So I took my maven

And started The Haven

Saw each state

Tempting the fate

Then came four

At Peoria’s door

Soon lads were men

And needed to begin

To Music City

Seemed quite pretty

Gained a daughter

To tote some water

Given another

Who married his brother

Welcomed a friend

Remains to the end

A flash of cash

Building a stash

Started a band

Blessed the land

Raised a quartet

Bayshore’s where we met

Music, movies and books

A festival of looks

Lost the family home

Time again to roam

Spreading the blessed news

Writing the daily views

We continue to this day

Seeking a better way

So I say to you from me

Happy Anniversary, E.G. C.

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A meeting place for folks who know they’re human

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Untotaled: Stepping 22 (May 14th, 1965) Jack Smack … July 12, 2014

 Jonathots Daily Blog

(2289) 

(Transcript)

School was nearly out. I cannot tell you the relief I felt to finish out the year.

Having survived my infatuation with Jennifer, I had disguised my feelings by using revenge or attempts at ridicule, to make it seem that I no longer cared about her.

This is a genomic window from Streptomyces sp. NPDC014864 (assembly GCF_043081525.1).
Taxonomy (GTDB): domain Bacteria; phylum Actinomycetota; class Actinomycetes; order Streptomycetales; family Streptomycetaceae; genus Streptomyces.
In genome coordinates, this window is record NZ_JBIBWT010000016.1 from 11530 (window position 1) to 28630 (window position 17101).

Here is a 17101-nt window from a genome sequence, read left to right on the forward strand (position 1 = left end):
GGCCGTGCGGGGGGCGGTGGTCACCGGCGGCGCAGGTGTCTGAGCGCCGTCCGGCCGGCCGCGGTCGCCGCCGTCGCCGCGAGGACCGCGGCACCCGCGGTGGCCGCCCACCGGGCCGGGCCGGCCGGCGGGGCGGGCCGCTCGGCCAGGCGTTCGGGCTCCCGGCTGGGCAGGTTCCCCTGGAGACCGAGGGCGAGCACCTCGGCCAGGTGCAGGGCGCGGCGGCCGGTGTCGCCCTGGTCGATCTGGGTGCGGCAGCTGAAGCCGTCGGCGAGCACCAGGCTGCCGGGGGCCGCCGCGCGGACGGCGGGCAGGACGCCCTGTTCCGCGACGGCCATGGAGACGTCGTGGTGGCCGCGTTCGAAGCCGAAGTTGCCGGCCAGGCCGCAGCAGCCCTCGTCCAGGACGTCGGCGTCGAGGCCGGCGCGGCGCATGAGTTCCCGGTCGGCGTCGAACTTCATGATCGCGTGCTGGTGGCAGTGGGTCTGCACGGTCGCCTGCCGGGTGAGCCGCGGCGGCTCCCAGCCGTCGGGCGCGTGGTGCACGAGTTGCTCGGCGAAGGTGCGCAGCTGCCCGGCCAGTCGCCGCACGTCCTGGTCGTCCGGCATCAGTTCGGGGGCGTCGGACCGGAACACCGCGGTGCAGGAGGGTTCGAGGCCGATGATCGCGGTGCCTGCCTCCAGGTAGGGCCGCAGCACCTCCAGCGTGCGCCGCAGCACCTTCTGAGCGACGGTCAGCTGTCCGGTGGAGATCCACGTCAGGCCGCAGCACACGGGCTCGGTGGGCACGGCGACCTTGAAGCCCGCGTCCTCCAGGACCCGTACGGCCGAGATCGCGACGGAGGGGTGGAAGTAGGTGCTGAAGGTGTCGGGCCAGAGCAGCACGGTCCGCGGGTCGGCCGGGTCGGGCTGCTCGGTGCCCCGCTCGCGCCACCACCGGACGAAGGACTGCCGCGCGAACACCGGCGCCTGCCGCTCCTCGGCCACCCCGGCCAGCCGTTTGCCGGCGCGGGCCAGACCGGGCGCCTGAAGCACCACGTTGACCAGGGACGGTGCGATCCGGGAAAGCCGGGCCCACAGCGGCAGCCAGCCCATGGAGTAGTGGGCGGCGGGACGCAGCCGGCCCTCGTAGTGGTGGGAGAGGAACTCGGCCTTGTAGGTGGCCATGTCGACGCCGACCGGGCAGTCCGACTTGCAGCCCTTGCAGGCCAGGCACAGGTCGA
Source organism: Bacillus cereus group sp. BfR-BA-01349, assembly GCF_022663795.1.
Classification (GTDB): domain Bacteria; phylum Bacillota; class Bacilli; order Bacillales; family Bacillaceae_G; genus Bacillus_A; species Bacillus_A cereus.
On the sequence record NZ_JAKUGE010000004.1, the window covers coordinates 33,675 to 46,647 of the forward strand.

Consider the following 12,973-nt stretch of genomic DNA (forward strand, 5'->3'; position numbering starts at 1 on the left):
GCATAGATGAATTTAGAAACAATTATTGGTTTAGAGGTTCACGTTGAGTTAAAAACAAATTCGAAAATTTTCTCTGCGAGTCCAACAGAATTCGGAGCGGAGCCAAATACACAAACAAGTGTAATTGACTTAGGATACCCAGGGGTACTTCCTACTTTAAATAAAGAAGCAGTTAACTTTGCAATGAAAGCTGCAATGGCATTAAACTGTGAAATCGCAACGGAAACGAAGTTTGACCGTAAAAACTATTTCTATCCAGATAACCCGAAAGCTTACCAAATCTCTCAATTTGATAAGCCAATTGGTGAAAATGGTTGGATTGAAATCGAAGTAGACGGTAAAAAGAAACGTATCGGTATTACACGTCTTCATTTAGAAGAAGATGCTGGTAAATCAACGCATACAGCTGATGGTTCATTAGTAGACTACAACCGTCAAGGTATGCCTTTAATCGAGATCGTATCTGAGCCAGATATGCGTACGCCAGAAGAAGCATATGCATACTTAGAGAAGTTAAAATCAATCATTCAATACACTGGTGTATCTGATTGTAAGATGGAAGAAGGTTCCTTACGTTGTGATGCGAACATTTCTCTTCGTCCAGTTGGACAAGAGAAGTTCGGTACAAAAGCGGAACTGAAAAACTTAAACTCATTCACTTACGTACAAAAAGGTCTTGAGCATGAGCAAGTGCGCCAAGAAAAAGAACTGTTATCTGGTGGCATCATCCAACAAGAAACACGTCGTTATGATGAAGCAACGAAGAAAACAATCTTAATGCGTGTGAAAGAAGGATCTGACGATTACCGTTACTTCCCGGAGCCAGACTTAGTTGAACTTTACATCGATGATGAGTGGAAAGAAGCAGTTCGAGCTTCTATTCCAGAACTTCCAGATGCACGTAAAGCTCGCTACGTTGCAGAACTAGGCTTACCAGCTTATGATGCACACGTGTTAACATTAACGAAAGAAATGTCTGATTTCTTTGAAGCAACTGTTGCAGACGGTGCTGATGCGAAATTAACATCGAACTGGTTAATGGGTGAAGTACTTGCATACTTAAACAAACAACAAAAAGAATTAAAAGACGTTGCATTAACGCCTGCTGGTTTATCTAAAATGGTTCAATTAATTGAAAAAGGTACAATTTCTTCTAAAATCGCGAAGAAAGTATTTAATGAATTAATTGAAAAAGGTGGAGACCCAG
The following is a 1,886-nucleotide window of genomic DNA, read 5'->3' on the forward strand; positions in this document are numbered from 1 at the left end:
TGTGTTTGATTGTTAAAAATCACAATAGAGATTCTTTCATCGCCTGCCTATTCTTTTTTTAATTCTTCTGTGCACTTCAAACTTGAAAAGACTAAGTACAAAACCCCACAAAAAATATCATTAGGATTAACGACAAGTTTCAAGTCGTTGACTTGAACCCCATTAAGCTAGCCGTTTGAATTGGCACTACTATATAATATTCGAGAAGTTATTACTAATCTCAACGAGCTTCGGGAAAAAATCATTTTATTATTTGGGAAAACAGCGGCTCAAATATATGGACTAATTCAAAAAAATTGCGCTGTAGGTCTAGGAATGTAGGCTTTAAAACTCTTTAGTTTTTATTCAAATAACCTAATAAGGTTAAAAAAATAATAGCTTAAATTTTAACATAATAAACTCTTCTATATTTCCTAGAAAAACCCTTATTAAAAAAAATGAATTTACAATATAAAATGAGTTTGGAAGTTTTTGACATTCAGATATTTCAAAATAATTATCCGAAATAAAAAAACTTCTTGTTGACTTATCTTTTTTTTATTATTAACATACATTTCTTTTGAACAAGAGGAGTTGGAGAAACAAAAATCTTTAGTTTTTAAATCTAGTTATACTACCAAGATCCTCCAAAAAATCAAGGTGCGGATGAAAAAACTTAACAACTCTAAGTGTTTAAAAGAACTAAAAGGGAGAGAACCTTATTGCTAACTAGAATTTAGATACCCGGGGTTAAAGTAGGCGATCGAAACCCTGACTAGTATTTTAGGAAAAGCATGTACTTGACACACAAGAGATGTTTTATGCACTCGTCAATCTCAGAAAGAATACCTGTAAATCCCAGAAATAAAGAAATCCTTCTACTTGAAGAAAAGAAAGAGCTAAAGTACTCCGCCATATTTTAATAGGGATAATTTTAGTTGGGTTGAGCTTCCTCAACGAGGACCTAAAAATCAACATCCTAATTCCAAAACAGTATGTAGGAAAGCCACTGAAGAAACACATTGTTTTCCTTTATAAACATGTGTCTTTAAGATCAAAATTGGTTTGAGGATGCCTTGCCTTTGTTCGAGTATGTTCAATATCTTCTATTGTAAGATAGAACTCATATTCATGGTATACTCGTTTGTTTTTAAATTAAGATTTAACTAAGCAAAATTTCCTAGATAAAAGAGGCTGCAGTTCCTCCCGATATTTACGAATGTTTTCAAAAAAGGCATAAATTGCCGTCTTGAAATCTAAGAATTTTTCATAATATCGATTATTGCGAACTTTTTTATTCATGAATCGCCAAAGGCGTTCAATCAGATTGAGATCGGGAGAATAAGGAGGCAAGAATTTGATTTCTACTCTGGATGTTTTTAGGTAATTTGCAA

We were two days prior to summer vacation, in the midst of a school-wide festival, which had loosened the reigns on the tight restrictions usually imposed on us by teachers and principals.

I was feeling so darned good that I felt like I could say “damn.”

I was in the hallway with my friend, Craig, when we both noticed that Jennifer was standing next to the boy’s locker room door, absent-mindedly staring out the window into the school parking lot.

I had an idea–another way to embarrass Jennifer and therefore appease my male ego from her rejection. I whispered my inclination to Craig and he giggled.

So we ran forward, grabbed Jennifer, opened the boy’s locker room door, and pushed her in. It seemed hilarious in the moment. We lodged our bodies against the door as she pounded and screamed to escape. Her pleas sounded a bit comical to us, so we were in no hurry to set her free.